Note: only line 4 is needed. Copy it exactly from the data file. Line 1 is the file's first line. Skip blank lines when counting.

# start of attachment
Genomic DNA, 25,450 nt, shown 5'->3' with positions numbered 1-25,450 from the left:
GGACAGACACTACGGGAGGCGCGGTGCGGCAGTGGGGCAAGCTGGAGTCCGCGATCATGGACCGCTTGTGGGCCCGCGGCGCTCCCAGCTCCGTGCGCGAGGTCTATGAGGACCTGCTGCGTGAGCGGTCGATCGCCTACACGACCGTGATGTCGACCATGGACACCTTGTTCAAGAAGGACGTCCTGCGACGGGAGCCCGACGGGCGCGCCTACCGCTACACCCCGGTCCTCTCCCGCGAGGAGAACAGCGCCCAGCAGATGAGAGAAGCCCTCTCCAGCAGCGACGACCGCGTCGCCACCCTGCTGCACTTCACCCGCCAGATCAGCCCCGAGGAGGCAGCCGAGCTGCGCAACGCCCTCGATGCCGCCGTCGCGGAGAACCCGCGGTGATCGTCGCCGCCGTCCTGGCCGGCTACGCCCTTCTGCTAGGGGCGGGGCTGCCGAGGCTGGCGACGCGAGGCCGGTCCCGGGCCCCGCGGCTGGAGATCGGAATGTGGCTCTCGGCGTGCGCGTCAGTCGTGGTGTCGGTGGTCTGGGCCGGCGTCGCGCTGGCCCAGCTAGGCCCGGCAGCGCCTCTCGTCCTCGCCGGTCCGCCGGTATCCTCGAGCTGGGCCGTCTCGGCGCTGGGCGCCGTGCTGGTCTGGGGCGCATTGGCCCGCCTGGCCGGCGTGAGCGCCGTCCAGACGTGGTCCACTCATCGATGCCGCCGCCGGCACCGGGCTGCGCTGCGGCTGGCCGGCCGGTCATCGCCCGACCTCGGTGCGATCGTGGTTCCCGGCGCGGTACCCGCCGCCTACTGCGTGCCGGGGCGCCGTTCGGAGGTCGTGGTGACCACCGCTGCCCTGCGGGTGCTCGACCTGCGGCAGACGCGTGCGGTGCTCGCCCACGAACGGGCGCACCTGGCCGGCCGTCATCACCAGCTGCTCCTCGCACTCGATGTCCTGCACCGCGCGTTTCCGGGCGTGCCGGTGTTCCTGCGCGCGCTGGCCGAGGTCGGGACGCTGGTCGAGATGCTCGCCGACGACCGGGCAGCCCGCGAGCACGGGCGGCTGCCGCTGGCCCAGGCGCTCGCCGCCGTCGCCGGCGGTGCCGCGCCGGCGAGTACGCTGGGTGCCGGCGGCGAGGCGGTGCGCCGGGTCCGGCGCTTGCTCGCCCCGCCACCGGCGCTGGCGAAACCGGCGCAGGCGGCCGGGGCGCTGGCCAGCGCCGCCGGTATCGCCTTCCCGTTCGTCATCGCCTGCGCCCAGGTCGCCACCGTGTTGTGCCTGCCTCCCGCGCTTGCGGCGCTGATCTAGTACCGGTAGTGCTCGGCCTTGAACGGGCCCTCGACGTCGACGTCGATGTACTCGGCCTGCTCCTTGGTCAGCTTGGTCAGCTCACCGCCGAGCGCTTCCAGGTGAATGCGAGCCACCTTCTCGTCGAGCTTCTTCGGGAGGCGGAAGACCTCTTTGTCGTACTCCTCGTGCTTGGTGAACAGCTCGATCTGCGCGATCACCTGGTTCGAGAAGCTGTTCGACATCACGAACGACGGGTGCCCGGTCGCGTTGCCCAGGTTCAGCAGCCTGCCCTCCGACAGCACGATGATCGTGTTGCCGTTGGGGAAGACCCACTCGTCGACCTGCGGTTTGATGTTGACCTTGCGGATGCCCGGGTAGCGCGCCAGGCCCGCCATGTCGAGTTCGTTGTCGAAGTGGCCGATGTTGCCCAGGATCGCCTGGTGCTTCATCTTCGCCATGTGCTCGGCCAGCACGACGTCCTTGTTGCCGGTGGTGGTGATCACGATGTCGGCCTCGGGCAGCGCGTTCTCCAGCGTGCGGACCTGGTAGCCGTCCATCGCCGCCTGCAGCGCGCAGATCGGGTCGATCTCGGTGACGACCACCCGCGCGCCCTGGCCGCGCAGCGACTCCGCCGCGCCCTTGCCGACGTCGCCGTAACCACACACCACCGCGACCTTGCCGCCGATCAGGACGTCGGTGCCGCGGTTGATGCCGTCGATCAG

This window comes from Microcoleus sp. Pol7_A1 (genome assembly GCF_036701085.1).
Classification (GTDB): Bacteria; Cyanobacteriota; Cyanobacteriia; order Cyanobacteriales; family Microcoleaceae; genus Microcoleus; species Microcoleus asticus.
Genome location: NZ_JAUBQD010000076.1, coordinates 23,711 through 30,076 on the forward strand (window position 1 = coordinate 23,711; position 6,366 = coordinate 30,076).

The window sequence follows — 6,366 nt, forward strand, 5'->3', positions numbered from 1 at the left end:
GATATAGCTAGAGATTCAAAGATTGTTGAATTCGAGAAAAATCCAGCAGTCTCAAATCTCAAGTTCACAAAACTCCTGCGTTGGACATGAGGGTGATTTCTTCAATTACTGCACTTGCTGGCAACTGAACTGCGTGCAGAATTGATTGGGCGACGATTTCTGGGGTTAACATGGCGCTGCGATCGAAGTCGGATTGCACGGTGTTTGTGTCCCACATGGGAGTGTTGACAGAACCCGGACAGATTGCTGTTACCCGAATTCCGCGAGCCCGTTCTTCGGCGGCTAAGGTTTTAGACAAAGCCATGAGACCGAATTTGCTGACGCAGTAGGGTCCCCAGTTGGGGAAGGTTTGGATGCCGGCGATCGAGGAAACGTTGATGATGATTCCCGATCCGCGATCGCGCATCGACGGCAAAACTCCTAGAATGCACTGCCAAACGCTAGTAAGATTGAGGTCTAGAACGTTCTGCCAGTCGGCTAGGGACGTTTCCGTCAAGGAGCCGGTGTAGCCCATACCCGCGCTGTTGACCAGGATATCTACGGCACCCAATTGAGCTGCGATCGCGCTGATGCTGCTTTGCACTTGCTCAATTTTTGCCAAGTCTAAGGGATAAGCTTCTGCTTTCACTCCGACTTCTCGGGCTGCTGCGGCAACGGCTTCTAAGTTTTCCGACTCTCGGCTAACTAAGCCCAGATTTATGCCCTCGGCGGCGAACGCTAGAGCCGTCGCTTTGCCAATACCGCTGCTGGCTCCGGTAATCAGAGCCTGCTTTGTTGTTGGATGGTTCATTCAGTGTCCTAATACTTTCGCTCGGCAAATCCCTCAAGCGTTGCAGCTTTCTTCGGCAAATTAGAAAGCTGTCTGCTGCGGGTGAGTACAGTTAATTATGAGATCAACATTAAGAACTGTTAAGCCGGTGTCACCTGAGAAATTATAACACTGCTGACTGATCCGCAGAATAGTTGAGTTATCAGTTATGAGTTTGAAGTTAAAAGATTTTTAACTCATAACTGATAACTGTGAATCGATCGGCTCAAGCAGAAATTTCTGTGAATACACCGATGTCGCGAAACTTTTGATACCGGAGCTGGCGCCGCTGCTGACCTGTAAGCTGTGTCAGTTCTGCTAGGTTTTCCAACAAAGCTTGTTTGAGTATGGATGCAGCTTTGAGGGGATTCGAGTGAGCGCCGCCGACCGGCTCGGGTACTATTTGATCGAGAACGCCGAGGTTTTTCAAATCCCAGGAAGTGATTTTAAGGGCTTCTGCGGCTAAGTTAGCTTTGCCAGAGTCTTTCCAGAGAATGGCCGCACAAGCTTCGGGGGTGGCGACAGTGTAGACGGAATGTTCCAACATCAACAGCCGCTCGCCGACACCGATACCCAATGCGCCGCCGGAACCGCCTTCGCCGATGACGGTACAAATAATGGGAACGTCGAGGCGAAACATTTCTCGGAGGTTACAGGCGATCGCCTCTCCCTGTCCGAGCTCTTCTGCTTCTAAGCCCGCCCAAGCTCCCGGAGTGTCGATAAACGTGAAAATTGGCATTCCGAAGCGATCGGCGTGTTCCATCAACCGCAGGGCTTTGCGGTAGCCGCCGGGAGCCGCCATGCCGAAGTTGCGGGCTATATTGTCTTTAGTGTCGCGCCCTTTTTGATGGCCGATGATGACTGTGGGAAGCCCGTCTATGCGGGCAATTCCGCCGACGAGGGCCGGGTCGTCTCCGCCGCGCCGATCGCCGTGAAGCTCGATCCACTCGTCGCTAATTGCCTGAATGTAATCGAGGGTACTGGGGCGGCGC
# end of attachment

Classification (GTDB): Bacteria; Cyanobacteriota; Cyanobacteriia; order Cyanobacteriales; family Microcoleaceae; genus Microcoleus; species Microcoleus asticus.